Collective Nouns – The Fun Uncle of the Writing World

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Let me start by saying Happy New Year, everyone.

As you may have gathered from this article’s title, I’m going to talk about collective nouns. I love collective nouns. Writing is filled with stuffy grammar rules that no one really likes, and which were created by the gods of writing to torture and torment schoolchildren and adults alike for centuries to come. Collective nouns are one exception. These are words used to describe groups of things: People, animals; almost anything that can be in multiples. And while there are some well-known ones, a murder of crows, for example, there are no hard, fast rules. My theory on this is that the ancient writing ancestors were celebrating the yule festivities with a snifter of mead which help relax their normal stick-up-the-arse outlook. All of a sudden, Roger, the fun one of the group, produced a bag of dubious looking mushrooms. He offered them around to the to others who, not wanting to look like a bunch of squares, joined in.

And so began the creation of the collective noun. This is why we have such gems as ‘A congress of baboons’, ‘A parliament of owls’. and ‘A smack of jellyfish’. (Yes, that last one is real).

This is why I love collective pronouns. They are the rebels of the language. They are the cool uncle who sneaks you the beer at the family gathering; who catches you smoking and asks for a light instead of snitching to your parents. And the best part is, you can actually make up your own when you’re writing. It’s your world, your rules.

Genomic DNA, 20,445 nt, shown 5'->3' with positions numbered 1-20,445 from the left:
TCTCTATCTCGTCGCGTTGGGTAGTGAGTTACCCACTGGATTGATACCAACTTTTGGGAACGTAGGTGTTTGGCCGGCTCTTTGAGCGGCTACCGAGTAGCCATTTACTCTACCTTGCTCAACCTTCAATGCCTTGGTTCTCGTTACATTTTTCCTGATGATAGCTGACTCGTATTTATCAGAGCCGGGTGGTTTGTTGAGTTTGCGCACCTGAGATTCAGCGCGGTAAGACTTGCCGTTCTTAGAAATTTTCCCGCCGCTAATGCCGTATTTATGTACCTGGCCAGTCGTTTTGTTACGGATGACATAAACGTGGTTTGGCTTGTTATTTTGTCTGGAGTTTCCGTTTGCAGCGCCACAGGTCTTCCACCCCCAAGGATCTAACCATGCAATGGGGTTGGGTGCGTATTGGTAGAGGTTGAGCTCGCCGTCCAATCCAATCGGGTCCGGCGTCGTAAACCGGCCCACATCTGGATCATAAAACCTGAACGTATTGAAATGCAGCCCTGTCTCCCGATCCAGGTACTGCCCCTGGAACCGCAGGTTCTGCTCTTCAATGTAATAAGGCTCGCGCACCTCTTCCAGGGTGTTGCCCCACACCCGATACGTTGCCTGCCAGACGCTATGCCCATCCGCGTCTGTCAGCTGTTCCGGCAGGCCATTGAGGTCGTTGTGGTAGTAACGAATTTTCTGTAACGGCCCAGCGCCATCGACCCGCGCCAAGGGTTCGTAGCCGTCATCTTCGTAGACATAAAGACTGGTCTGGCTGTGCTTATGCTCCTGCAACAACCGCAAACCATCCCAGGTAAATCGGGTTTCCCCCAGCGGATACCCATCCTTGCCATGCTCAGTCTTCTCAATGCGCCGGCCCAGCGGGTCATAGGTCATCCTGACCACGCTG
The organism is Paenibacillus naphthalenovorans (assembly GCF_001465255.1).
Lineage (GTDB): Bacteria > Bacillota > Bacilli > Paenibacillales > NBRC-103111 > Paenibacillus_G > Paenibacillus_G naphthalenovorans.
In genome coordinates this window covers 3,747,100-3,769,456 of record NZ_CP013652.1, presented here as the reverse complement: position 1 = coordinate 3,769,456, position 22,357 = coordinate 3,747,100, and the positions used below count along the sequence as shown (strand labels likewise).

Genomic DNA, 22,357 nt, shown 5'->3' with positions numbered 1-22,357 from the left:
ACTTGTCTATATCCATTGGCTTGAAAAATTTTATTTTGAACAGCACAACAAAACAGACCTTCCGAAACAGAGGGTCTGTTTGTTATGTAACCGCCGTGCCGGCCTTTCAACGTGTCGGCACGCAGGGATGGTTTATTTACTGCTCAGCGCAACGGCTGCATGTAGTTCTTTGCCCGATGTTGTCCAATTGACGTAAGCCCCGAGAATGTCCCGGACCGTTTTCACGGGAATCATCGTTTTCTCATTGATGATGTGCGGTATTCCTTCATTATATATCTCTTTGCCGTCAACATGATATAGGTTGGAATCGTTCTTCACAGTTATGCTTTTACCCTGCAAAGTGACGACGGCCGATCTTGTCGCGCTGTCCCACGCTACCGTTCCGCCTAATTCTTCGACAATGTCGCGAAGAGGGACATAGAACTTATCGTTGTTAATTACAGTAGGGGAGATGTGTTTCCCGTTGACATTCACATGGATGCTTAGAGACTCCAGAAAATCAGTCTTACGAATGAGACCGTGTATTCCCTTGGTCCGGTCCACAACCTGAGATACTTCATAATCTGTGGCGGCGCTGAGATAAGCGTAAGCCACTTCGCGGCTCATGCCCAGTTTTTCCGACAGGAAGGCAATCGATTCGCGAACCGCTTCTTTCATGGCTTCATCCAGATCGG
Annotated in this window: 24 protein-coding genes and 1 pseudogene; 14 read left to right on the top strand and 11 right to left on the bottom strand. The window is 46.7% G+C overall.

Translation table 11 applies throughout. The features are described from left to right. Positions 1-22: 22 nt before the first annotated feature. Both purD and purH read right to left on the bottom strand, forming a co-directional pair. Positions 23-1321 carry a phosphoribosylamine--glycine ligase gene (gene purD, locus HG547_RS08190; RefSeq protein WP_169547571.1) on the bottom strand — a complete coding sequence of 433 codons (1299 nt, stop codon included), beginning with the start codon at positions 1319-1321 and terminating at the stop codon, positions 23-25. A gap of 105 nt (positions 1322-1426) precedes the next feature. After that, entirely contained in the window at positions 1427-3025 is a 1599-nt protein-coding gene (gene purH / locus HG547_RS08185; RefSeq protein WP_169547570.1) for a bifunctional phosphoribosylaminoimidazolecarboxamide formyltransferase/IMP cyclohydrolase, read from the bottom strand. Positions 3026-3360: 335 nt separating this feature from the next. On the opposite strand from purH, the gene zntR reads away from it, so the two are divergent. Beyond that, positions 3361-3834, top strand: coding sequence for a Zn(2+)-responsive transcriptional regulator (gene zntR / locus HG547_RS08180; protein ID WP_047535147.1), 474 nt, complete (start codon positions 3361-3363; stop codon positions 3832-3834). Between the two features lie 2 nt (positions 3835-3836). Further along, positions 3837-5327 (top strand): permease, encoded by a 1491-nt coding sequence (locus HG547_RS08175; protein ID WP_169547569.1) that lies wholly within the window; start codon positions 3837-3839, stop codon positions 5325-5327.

Just for fun, here are a few of my favourites:

  • A rhumba of rattlesnakes – I love the imagery.
  • A bike of bees – It might seem an odd one but actually comes from the old usage of bike to mean colony or nest.
  • A gang of elk – Every seen an elk up close? Yeah, you just stepped into the wrong neighbourhood.
  • A horde of hamsters – The Dwarfs of the rodent world
  • A flange of baboons – For when you don’t want to get political

These are a mere taster of what is out there. As you can see, there are often multiple terms for groups of things. The baboons have at least two. This is what’s great, you can pretty much come up with your own. Remember that language is a living, fluid entity. It grows, it evolves.

Curiously there is no real collective noun for a group of writers. Admittedly we are a fairly solitary bunch but on occasion, we do gather. And I think it’s time we had something semi-official at the very least. The most common one I see bounced around is ‘A procrastination of writers’. Rather apt as we are all guilty of it. What would be your suggestion for what to call ourselves?


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